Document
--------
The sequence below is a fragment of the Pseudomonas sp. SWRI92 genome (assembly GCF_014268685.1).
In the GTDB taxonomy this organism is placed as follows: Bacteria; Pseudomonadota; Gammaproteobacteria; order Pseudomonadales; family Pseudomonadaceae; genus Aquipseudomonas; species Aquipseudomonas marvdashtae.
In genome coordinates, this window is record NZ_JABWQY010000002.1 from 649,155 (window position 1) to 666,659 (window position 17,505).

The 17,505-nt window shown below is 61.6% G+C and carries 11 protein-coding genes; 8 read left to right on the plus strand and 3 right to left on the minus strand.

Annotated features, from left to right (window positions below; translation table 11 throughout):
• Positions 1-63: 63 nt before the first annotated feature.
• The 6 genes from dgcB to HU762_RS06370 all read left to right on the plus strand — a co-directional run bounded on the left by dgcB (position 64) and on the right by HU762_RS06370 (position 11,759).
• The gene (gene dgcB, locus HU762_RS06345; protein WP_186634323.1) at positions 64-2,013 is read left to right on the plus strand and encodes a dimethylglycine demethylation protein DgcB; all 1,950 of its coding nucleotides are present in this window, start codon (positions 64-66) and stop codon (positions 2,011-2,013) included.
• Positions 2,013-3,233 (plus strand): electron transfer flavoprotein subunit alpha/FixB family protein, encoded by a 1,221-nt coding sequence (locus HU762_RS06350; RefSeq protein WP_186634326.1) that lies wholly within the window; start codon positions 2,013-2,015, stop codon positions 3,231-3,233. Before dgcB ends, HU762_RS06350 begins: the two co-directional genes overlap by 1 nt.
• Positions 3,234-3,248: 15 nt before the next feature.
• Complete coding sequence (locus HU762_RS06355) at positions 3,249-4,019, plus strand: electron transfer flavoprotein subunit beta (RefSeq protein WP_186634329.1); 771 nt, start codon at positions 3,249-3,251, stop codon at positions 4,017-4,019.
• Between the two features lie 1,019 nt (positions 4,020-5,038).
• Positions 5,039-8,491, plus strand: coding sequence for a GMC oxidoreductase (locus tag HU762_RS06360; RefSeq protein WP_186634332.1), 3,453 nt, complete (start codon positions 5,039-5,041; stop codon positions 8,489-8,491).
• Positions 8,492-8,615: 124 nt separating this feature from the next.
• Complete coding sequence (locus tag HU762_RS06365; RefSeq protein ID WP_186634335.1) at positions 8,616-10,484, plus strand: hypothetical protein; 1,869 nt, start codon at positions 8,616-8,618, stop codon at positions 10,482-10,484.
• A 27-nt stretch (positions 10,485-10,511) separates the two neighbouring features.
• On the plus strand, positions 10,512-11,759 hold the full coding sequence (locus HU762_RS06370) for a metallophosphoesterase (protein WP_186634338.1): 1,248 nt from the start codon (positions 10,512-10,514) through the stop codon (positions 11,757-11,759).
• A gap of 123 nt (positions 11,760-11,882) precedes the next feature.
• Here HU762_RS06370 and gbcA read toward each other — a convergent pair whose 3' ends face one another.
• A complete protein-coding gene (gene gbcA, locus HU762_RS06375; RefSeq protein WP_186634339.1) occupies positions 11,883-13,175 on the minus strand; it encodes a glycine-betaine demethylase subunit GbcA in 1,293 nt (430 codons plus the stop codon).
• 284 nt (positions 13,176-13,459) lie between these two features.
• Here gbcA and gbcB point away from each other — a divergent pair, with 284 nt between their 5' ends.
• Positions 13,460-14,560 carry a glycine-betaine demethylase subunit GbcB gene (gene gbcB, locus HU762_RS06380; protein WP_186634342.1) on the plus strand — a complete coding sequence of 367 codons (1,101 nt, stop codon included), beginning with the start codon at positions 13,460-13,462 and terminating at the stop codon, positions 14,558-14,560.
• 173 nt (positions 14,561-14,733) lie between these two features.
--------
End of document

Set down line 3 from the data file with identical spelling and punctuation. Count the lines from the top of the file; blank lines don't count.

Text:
In genome coordinates, this window is record NZ_JABWQY010000002.1 from 649,155 (window position 1) to 666,659 (window position 17,505).